Grigory Ryzhakov – Russian Writer

Pelevin’s Russia: Buddhism, Schizophrenia, Politics, History and Postmodernism

Eighteen years after its publication, the novel Buddha’s Little Finger (Чапаев и Пустота) written by Victor Pelevin remains important and fresh.

Graffiti in Kharkiv (Ukraine), illustrating Pelevin’s novel Buddha’s Little Finger by V. Vizu (own work) [CC-BY-SA-3.0 ( undefined GFDL (]

There is a reason why Russia is such a mysterious country for the rest of the world. The never-ending chain of historical cataclysms moulded the country into the symbolic barrel with gunpowder that can explode any moment.

Russians are used to abrupt changes in their life and that’s why there’s fatalism in our mentality and a lot of patience. People value periods of quiet life and are very reluctant to rebel and fight for changes. Yet, we like doing things very fast, in haste, to cut corners, to achieve our goals quickly – because life is short and may not give you a second chance.

At the same time, Russians are skilful at deception and double play,  everyone distrusts the government or their neighbour. In paradox to that, Russian people are very naive, many buy into fairy-tales the Kremlin feeds them via media. Eastern Orthodox christianity is in a wild mix with paganism and superstition here. Pseudoscience and mystical doctrines are thriving in Russia.

Individuality is only valued in Russia when it goes together with wealth and power. It’s a land where social Darwinism is reality. Many of us are aggressive and blunt, yet, at the same time, everyone has heard of Russian hospitality and generosity. Russian tourists often spend fortunes abroad, they like showing their money, they burn bright and live now, because they know they can lose everything in a moment.

Russians seem to live in two parallel realities. They grumble about expensive life, decay of the country’s infrastructure, corrupt government and Western conspiracies that plan to destroy their Motherland, yet, at the same time, we believe that Russia is a God-chosen country, the world centre of spiritual Renaissance, where the smartest, kindest and most beautiful people live.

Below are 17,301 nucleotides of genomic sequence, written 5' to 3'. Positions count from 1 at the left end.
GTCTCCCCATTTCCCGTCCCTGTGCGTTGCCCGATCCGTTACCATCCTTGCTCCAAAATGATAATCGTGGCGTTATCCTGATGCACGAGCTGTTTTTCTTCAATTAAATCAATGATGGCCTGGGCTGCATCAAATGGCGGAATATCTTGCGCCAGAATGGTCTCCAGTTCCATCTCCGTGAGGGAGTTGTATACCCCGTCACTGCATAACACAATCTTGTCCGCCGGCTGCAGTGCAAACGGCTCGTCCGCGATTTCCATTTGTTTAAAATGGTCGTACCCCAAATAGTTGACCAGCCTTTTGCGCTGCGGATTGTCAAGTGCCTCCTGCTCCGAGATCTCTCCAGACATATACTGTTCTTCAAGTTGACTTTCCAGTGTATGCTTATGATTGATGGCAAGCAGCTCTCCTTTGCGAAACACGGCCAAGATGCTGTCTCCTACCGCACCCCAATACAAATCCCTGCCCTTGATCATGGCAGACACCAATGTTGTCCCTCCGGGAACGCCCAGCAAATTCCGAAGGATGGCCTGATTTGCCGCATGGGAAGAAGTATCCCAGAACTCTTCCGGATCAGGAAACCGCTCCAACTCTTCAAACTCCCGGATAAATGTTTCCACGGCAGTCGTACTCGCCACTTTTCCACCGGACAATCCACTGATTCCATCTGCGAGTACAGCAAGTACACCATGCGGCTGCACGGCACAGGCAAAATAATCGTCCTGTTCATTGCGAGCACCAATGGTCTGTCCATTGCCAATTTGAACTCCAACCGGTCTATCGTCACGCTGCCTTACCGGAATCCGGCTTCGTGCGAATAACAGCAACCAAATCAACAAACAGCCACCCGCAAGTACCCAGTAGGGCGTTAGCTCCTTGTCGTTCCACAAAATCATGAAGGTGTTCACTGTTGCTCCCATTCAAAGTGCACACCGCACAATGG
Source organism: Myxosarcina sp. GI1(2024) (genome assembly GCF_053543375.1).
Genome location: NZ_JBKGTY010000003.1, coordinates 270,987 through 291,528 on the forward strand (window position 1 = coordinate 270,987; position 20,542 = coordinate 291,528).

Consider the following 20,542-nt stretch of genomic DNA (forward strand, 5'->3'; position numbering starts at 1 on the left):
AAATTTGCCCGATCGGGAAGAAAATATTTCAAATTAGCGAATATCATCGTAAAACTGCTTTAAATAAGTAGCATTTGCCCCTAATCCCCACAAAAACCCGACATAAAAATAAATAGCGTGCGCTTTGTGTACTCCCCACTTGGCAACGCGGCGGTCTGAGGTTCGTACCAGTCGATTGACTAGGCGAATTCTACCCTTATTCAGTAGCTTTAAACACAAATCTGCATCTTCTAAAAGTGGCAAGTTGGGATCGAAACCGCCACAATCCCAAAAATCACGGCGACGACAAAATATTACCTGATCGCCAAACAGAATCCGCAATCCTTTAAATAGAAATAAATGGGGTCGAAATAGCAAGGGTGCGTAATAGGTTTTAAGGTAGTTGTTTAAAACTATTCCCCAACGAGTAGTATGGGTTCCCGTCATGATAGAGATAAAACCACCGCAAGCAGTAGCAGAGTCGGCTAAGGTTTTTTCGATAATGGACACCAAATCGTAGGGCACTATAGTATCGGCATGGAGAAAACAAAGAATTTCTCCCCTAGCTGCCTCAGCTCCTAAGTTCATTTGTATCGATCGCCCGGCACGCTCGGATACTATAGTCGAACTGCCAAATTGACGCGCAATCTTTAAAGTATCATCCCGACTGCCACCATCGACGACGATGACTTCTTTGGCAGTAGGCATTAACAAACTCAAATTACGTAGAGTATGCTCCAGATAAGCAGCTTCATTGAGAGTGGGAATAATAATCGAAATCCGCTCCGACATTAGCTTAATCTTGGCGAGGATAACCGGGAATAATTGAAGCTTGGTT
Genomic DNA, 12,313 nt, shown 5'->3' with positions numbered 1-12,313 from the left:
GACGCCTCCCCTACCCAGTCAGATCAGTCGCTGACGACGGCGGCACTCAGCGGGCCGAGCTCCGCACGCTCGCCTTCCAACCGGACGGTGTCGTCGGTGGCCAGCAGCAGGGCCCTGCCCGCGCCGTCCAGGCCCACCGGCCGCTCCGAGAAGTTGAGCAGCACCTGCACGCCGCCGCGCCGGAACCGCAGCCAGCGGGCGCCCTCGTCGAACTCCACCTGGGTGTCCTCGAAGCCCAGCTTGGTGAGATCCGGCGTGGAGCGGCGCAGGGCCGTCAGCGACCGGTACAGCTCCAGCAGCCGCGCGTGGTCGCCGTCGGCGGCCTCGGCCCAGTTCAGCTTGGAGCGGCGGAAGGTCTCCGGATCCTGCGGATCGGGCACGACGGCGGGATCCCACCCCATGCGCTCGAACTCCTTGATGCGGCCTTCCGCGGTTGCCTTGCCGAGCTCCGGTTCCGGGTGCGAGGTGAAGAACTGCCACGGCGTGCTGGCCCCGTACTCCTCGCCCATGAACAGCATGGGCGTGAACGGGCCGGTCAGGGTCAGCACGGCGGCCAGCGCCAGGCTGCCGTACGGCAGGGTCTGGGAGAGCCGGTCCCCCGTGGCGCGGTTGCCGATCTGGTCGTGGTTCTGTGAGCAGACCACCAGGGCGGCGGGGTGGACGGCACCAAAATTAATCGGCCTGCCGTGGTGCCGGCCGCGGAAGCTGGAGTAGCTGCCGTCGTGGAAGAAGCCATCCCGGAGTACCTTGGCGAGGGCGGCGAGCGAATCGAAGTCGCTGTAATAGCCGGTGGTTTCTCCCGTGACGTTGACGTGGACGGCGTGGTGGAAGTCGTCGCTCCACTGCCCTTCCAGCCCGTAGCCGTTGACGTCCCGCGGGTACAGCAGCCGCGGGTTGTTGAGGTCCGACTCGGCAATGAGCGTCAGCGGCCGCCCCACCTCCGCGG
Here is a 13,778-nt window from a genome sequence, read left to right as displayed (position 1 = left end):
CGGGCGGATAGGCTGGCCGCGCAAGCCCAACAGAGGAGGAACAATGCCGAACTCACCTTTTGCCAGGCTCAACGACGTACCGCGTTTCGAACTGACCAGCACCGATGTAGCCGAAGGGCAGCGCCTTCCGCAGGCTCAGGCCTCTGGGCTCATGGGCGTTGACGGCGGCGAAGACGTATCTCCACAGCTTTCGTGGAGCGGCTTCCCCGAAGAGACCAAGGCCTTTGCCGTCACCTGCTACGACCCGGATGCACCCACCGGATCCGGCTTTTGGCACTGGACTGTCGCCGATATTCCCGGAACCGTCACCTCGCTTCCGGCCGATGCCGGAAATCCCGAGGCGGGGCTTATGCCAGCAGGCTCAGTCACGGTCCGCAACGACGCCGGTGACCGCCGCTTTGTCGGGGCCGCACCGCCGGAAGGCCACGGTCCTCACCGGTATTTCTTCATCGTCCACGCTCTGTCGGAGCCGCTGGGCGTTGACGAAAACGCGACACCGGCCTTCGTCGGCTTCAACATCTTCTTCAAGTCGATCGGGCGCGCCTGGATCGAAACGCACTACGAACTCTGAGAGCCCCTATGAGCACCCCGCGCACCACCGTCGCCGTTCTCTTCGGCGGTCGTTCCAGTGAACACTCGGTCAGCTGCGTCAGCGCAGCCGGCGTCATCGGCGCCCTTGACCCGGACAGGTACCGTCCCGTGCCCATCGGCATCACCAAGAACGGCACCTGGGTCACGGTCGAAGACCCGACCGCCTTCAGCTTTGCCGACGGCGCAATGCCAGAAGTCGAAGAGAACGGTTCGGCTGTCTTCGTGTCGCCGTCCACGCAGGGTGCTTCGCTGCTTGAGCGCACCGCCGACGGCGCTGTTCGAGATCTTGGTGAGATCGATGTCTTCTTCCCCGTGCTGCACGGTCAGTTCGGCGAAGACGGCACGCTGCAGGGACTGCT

I believe the best way to grasp the mentality of modern Russian people is to read Russian books, especially the ones written by Victor Pelevin who is number one Russian author who explores Russian history, politics and society in his post-modernist works.

Buddha’s Little Finger is Pelevin’s most celebrated novel, a manifest of Russian Buddhism, I’d even say Zen-Buddhism. By saying zen I mean that Pelevin’s heroes are already enlightened, but either forgotten about it or on their way to realise their enlightenment. Zen or not Zen, in the country with the communist past where atheism was norm, the Buddhist worldview is an alternative for those who couldn’t convert back to traditional Christianity.

Petr Pustota (Peter the Void) is the main protagonist in Buddha’s Little Finger. We meet him in an enlightened state: he’s at the madhouse receiving treatment for his mental illness. His other personality believes that he lives during the times of Civil War in Russia, in 1919, where he’s been spiritually guided by the Red Army commander, Vasily Chapaev, and fallen in love with a beautiful machine gun operator and Chapaev’s deputy, Anka.

Petr’s new treatment is designed as a collective hallucination between him and his inmates at the asylum. He learns about Simply Maria, a guy whose other personality is a girl from a Mexican soap opera, and her adventure with a Terminator, a bizarre story symbolising an “alchemical” marriage between Russia and the West. Stories of other inmates are equally depressing, especially if we interpret them as scenarios of Russia’s future fate.

Petr’s doctor claims his patient’s mind healed. When Anka wipes out all existence with her clay machine guy – Petr grasps the idea of Void. We all exist in this Void and are made of it, and we don’t know why, since we can’t know something that is the Void, Nothingness. This is me interpreting, however imprecisely, Petr’s realisation of his enlightenment.

This novel is a mental exercise, a clever way to pull readers out of the tight clasp of material culture, to make us  think big questions. It is also a clever political satire on contemporary Russian history and the way Russian history repeats itself: the wild times of Civil War are likened to post-communism era of 1990s. And since it repeats itself, we may as well take it philosophically. No borders between dreams and reality, sanity and madness, past and present, there is only the Void.

update: The Reader’s Mini Guide to Modern Russian Books is out now on Amazon Kindle/paperback here.



Your brilliant thoughts